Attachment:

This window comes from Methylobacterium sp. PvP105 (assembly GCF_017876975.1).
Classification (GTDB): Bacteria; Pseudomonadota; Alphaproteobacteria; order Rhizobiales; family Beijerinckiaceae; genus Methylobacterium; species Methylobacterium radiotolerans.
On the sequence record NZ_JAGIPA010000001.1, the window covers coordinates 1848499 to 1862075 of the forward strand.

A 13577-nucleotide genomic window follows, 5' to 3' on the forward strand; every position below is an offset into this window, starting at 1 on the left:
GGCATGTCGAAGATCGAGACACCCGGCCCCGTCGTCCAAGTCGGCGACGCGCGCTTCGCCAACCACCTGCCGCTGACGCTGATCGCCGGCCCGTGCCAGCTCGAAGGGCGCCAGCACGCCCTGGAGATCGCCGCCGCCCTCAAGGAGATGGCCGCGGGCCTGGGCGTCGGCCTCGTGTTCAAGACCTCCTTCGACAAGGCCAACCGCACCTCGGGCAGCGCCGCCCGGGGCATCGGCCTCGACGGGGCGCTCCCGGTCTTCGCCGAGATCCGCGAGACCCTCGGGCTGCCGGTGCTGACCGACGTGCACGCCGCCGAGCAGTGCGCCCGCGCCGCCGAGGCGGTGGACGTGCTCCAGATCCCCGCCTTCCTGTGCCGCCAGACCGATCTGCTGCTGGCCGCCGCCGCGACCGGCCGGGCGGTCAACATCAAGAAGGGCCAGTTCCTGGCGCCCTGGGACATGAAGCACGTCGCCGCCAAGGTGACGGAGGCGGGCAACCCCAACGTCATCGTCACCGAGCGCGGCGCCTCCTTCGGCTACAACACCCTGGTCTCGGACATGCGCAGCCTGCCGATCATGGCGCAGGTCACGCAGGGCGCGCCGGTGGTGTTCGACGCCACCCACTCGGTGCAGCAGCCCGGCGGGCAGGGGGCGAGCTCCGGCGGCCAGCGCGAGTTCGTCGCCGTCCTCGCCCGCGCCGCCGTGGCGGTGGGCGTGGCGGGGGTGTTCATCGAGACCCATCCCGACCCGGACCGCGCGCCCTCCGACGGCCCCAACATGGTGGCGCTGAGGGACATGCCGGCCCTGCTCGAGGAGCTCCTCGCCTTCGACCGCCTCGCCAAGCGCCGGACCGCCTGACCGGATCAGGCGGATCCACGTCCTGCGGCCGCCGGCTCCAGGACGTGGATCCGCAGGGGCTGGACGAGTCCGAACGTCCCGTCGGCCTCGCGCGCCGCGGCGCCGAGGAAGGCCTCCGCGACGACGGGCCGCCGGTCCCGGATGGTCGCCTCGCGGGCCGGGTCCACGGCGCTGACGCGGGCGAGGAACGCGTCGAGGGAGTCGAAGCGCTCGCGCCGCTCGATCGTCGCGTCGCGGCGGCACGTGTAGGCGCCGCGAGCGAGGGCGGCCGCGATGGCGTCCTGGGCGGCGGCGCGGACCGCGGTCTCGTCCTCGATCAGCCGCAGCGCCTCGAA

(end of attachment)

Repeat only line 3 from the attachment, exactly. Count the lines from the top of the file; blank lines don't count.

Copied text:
On the sequence record NZ_JAGIPA010000001.1, the window covers coordinates 1848499 to 1862075 of the forward strand.